Libya has signed a deal to pay $1 million to each of the families of 170 people who were killed in the 1989 bombing of a French airliner over the West African state of Niger. The agreement paves the way for the normalization of French-Libyan relations, and furthers Libya's reconciliation with the international community.
The deal, which was signed in Paris Friday by a representative of the victims' families and the director of a Libyan foundation, puts an end to a 15-year-old dispute between France and Libya.
The money involved is less than what Libya paid to relatives of the 270 victims of a U.S. airliner that was downed over Scotland in 1988. But it is far more than the $34 million contained in the original settlement of the French case in 1999.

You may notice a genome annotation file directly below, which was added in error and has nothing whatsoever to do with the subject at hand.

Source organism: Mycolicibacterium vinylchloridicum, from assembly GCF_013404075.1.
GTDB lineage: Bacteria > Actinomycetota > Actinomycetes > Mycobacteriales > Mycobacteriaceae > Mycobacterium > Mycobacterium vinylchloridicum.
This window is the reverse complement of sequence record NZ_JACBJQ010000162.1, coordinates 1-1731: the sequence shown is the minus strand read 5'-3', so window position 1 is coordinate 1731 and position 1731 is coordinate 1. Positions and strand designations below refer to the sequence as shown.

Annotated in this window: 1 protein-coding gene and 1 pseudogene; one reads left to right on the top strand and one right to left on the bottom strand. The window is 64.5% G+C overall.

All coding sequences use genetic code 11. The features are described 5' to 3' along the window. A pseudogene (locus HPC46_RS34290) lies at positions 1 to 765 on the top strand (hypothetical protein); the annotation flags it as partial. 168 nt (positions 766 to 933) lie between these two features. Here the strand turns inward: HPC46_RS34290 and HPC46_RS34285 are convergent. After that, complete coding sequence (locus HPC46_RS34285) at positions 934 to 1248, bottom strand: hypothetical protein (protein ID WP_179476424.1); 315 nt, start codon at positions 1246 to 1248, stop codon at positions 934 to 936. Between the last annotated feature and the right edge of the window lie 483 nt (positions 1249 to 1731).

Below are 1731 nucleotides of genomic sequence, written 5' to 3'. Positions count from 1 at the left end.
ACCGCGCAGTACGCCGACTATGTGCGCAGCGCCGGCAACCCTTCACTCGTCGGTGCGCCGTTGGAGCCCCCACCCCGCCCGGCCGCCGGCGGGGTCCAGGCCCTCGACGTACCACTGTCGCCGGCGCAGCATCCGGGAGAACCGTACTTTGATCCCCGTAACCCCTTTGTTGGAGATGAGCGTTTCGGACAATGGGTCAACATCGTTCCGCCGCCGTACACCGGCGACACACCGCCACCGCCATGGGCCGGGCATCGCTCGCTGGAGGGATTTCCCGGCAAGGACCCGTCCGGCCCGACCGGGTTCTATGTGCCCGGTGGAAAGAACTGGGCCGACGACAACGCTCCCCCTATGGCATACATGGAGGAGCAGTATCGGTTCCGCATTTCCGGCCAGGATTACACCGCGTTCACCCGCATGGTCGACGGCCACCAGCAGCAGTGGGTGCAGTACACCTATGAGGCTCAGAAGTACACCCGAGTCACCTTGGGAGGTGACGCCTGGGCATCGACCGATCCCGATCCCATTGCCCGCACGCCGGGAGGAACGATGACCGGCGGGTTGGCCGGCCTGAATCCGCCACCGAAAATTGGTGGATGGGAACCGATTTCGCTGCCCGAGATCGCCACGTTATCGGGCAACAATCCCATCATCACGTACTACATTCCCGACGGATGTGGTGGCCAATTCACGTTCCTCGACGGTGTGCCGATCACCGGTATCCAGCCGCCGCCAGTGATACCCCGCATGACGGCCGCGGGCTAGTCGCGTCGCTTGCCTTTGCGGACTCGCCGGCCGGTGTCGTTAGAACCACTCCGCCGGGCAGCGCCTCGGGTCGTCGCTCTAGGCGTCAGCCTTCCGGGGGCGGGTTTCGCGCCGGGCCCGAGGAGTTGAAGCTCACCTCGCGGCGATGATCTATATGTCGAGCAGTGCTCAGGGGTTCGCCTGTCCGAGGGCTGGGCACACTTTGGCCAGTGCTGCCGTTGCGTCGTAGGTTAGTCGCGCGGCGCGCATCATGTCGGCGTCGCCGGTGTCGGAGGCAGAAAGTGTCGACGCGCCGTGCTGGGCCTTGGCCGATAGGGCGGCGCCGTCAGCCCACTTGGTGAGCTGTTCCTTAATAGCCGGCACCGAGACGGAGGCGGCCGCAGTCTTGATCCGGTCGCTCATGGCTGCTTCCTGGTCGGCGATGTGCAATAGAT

The bombing of the French UTA airliner was blamed on six Libyans who were convicted in absentia by a French court. They remain at large.
Friday's accord will help Libya to improve its ties with western nations, after years of being considered a rogue state. Last month, the North African country renounced efforts to build weapons of mass destruction, and agreed to open its arms production facilities to international inspectors.